SCORPIO is our next facility-class instrument, designed for follow-up studies of transients in the Rubin Observatory era while carrying out with high efficiency a large variety of astrophysical programs. SCORPIO will be a
A contract to design, build, and commission the instrument was signed between the Southwest Research Institute (SwRI) in San Antonio, Texas, and the Association of Universities for Research in Astronomy (AURA) in March 2017. The project completed the Critical Design Stage in 2020 and the project is now progressing through the build phase. Commissioning is expected for early 2024.
Gemini has contracted with the Australian Astronomical Observatory (AAO) for the continued design and construction o
GHOST will provide two-object plus sky spectroscopy with full wavelength coverage from ~363 - 950
IGRINS-2 will be a high-resolution near-infrared spectrograph (R ~ 45,000; 1.45 - 2.50 μm), closely based on the original IGRINS (Immersion GRating INfrared Spectrograph). Unlike IGRINS, being used as a visiting instrument at Gemini South, IGRINS-2 will be a full facility instrument when it comes to Gemini North.
After successfully completing design reviews, the IGRINS-2 project is currently in the build phase led by the Korea Astronomy and Space Science Institute (KASI) in Daejeon, Korea. We are aiming for commissioning of IGRINS-2 in late 2023 and offering it to the Gemini science community in late 2024.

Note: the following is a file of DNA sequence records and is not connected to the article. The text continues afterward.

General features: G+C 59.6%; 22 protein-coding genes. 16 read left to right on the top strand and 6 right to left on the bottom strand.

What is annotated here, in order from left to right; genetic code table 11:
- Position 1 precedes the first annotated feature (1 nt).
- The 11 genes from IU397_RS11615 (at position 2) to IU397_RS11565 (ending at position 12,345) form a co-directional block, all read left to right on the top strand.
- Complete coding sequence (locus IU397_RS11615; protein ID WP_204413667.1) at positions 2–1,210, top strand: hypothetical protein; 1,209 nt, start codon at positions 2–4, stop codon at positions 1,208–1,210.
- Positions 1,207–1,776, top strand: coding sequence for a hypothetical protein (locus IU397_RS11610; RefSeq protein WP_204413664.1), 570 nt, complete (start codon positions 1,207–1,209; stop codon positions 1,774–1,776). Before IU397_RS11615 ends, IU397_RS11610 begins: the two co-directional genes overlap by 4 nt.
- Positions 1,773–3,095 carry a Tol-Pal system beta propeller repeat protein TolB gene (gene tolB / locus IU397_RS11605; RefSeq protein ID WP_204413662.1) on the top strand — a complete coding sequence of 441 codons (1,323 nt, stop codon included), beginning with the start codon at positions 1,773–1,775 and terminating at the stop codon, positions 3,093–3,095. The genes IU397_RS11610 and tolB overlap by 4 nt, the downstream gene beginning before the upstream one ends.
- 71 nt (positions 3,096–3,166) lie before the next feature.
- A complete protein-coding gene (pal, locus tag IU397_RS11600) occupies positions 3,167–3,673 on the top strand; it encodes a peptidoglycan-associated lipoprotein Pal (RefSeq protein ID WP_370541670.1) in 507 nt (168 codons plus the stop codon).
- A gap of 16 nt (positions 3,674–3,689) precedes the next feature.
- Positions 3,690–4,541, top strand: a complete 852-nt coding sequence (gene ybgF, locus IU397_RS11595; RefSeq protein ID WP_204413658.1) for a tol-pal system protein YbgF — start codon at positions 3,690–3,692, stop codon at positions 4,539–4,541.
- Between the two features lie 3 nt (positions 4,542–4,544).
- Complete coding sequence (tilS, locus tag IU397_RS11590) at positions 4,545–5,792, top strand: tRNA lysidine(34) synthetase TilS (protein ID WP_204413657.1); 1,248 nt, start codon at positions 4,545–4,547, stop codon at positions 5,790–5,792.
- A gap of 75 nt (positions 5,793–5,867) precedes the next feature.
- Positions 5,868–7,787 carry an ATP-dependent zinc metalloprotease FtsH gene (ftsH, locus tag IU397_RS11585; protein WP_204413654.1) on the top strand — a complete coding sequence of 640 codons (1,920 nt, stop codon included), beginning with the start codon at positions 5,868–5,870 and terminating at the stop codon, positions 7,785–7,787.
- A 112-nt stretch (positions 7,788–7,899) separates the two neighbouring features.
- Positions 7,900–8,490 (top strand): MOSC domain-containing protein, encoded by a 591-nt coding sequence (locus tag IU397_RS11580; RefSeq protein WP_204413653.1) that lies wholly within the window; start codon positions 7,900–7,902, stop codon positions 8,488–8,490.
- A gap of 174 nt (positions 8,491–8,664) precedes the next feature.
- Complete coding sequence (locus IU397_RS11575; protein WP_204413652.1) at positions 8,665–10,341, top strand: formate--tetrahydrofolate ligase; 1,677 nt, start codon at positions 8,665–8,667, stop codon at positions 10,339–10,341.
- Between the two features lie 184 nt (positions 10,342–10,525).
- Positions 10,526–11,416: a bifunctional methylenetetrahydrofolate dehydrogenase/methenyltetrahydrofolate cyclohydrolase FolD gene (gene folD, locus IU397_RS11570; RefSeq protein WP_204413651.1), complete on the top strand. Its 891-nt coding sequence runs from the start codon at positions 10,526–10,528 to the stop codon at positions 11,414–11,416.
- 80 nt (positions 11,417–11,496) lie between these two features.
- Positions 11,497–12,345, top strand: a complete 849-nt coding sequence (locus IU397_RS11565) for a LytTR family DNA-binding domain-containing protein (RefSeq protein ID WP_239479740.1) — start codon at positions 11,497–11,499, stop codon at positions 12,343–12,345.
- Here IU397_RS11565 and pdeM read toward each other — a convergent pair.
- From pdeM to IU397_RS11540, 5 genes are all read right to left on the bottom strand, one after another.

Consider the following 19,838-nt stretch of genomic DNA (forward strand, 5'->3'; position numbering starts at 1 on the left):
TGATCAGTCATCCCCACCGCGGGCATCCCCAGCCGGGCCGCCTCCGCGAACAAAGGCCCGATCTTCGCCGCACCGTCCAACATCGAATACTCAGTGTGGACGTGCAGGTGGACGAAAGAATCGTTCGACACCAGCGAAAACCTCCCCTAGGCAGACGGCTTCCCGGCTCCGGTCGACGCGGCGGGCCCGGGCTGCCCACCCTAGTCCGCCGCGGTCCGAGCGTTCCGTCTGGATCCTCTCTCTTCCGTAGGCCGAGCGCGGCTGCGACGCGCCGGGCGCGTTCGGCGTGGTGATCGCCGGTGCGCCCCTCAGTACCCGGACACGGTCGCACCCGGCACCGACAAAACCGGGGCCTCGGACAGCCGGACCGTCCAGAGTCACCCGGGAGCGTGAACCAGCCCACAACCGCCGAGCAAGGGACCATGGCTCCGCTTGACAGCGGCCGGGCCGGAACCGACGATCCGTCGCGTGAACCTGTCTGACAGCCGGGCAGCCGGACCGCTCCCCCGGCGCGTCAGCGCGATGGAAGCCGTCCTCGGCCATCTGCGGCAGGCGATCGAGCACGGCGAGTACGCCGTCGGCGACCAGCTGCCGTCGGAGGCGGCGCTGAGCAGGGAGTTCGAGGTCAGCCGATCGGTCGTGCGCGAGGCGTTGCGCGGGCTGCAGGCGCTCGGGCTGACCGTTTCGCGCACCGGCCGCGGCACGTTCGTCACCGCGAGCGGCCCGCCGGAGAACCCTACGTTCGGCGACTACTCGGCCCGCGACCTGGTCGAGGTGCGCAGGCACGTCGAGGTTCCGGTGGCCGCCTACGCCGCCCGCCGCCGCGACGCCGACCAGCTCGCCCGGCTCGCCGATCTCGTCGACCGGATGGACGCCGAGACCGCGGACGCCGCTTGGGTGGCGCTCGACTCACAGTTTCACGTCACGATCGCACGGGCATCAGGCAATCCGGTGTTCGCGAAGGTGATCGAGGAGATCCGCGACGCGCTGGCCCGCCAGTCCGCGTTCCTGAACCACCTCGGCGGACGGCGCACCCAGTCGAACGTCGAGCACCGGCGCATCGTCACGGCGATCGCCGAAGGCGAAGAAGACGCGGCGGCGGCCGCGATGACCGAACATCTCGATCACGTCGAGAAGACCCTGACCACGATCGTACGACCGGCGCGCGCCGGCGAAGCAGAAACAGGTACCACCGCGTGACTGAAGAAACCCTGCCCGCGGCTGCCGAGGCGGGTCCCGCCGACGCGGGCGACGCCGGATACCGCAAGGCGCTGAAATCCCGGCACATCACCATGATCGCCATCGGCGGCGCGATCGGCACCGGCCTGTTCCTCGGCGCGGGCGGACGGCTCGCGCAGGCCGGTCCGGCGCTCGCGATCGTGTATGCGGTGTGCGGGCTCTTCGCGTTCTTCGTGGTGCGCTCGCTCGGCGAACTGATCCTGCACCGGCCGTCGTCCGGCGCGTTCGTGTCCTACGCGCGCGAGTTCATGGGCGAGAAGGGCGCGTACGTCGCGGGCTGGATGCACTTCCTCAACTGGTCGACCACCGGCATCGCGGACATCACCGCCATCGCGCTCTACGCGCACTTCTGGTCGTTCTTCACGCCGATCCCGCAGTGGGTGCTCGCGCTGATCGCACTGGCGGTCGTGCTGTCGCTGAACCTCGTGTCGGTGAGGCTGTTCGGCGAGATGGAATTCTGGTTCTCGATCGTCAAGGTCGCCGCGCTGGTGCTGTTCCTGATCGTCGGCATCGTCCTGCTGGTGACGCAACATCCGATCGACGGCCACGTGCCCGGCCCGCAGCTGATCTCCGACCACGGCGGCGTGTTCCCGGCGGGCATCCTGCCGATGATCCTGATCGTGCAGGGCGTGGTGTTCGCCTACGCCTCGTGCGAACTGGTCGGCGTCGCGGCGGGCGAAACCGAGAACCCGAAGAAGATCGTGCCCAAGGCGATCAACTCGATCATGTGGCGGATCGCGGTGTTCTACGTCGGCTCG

The GIRMOS project is led by the University of Toronto (UofT) Dunlap’s Prof. Suresh Sivanandam, and is being funded through a Canadian Foundation for Innovation award plus contributions from other partners. GIRMOS is intended to provide Gemini with high performance adaptive optics multi-object integral field spectroscopy, with a parallel imaging capability, and will take advantage of the future Gemini North Adaptive Optics facility (GNAO). GIRMOS will be able to observe four objects simultaneously within the GNAO field-of-regard or a single object by tiling the four integral field units. Working in parallel with the spectrographs, GIRMOS’s imager will reach the telescope the diffraction limit in H-band over a 85′′×85′′ imaging field, with just minor vignetting from the spectroscopic pickoffs when they are deployed. Gemini is presently funding the preliminary design study of the GIRMOS imager subsystem, providing in-kind staffing in overall project systems engineering, and other aspects of the project.
GPI 2.0 will be the upgraded version of GPI 1.0, an extreme adaptive optics system used at Gemini South 2013-2020. The intended upgrades are designed to improve the sensitivity of the instrument by 2-3 magnitudes compared to GPI 1.0, and contrast by one order of magnitude in the 0.2-1.0" range of separations. In addition, widening the wavelength coverage of single-shot spectra will improve observing efficiency, while the software updates will simplify the observing procedures. Once the upgrades are complete, the instrument will be used at Gemini North. Commissioning is expected to happen in 2024.